It was initially intended that the only means of compliance would be to use fuels that met the regulations but under pressure from ship operators it was agreed that abatement technology would also be permitted and in 2009, the MEPC.184(59) guidelines for Exhaust Gas Cleaning Systems (EGCS) were adopted. These guidelines enable a ship to achieve low-sulphur requirements by water washing the exhaust gas stream prior to discharge to the atmosphere. Each country party to Annex VI needs to ensure that its port and terminal facilities can accommodate residues from exhaust gas cleaning systems.
Long before SOx was considered an issue for the shipping industry it was being regulated around the globe in connection with the use of large diesel engines in power production and other shore-based industries. As a consequence, exhaust gas cleaning or scrubbing technology is already a long-established reality in shore-based situations cleaning up emissions from oil and coal-based power plants.
When fuel oil containing sulphur is burned in the presence of air, the sulphur in the fuel combines with oxygen to form sulphur oxides. In a scrubber, the sulphur oxides in the exhaust are removed from the exhaust gas which then passes out of the system.
The technology falls into two distinct basic categories – wet and dry. In shore-based scenarios, scrubbers not only remove SOx from exhaust gases but in doing so the by-products are used in the production of plasterboards for use in the construction industry. Space limitations and power consumption of the scrubbing equipment are rarely factors to consider when used ashore but they are of much greater importance for ship operators so these profitable side effects will not be available.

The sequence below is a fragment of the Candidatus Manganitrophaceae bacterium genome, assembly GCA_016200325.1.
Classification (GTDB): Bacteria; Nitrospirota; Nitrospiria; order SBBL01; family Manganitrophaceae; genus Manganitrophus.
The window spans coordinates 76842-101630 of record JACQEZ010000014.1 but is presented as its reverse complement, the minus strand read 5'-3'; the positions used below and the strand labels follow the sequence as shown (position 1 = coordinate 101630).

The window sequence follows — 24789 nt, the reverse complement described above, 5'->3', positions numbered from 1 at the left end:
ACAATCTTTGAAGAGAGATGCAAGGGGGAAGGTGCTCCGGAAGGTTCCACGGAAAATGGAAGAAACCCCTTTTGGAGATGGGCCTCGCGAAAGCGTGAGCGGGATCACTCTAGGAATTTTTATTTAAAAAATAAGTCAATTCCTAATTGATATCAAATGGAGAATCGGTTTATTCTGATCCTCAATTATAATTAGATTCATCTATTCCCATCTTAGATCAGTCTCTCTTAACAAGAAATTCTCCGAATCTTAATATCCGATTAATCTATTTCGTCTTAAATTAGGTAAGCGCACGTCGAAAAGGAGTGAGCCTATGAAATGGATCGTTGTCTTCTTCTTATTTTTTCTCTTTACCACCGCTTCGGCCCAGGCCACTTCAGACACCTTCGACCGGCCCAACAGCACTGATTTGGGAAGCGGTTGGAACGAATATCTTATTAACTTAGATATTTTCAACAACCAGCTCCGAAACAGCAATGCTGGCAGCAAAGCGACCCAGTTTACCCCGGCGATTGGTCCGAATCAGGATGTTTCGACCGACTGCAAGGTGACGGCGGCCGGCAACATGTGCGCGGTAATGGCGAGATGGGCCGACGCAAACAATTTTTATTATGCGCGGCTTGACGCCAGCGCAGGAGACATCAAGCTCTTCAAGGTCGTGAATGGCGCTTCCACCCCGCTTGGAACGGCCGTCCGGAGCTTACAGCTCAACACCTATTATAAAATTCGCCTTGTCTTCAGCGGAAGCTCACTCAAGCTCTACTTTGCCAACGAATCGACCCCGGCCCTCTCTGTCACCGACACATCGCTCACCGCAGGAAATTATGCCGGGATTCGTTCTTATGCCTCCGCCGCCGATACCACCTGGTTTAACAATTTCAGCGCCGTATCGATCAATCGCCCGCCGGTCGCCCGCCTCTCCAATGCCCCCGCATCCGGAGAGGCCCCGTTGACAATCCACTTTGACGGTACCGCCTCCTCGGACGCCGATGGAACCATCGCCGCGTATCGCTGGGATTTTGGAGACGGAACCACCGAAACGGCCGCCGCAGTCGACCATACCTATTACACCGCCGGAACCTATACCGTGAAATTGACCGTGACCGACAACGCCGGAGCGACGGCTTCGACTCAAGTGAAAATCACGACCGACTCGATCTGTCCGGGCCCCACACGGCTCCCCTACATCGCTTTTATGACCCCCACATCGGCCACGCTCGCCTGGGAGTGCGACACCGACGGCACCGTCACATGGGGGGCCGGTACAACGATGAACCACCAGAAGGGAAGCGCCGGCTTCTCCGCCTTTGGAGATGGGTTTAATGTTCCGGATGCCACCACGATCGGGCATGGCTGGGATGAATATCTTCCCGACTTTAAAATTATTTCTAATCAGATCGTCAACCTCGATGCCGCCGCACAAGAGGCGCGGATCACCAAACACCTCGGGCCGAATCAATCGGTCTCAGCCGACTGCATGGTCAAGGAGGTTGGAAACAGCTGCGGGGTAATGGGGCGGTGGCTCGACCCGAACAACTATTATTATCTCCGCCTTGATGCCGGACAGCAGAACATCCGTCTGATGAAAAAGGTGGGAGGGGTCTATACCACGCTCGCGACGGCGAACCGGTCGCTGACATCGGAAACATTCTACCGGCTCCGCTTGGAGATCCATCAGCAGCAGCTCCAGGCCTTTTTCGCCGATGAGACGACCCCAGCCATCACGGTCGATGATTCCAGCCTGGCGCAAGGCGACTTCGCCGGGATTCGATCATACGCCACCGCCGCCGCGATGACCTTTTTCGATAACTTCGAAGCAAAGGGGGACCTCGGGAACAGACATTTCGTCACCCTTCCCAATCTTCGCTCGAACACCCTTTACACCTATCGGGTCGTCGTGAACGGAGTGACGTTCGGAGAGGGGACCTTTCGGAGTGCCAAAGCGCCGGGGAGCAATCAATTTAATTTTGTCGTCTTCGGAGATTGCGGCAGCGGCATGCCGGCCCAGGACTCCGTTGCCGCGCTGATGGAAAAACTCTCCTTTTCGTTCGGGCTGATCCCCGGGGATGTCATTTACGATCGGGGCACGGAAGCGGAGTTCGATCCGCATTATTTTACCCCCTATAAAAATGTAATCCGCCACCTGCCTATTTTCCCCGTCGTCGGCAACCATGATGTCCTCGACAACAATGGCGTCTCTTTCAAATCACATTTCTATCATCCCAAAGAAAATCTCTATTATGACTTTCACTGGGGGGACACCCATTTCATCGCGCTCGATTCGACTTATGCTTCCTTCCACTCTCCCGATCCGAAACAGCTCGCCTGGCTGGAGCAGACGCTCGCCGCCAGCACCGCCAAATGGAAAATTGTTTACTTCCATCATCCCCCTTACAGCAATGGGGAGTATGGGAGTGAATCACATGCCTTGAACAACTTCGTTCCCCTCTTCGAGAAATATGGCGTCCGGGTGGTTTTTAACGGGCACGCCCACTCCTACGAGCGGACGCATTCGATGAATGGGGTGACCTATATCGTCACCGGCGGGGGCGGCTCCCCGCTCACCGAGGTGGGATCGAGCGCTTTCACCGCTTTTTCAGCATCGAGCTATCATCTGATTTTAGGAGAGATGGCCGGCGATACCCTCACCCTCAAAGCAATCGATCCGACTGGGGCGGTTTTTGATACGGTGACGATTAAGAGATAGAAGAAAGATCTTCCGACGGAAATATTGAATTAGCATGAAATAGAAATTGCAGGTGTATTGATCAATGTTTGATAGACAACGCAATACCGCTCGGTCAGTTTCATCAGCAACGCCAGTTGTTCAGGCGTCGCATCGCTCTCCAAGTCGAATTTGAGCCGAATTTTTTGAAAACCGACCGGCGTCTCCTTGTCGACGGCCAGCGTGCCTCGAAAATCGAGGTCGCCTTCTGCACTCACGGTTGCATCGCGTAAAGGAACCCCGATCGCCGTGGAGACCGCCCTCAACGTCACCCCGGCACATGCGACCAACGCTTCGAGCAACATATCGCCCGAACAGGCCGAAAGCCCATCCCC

The wording or MARPOL means that the decision whether to allow scrubbers to meet the emission requirements rests with flag states, and although none have yet declared against scrubbers it is possible that their use may not be available to every vessel. Where scrubbers are allowed, MARPOL rules permit their use by setting equivalent emission limits in regulations 14.1 and 14.4 of ANNEX VI. These limits are expressed as a ratio of SO2(ppm)/CO2(% v/v) and work out at approximately 43.3 for each 1% of sulphur content in the fuel
There are several makers of marine scrubbing systems, most of whom are members of a trade body known as the Exhaust Gas Cleaning Systems Association (EGCSA). Their products operate on similar lines to shore-based systems although the use of dry systems is limited to a choice of one or two.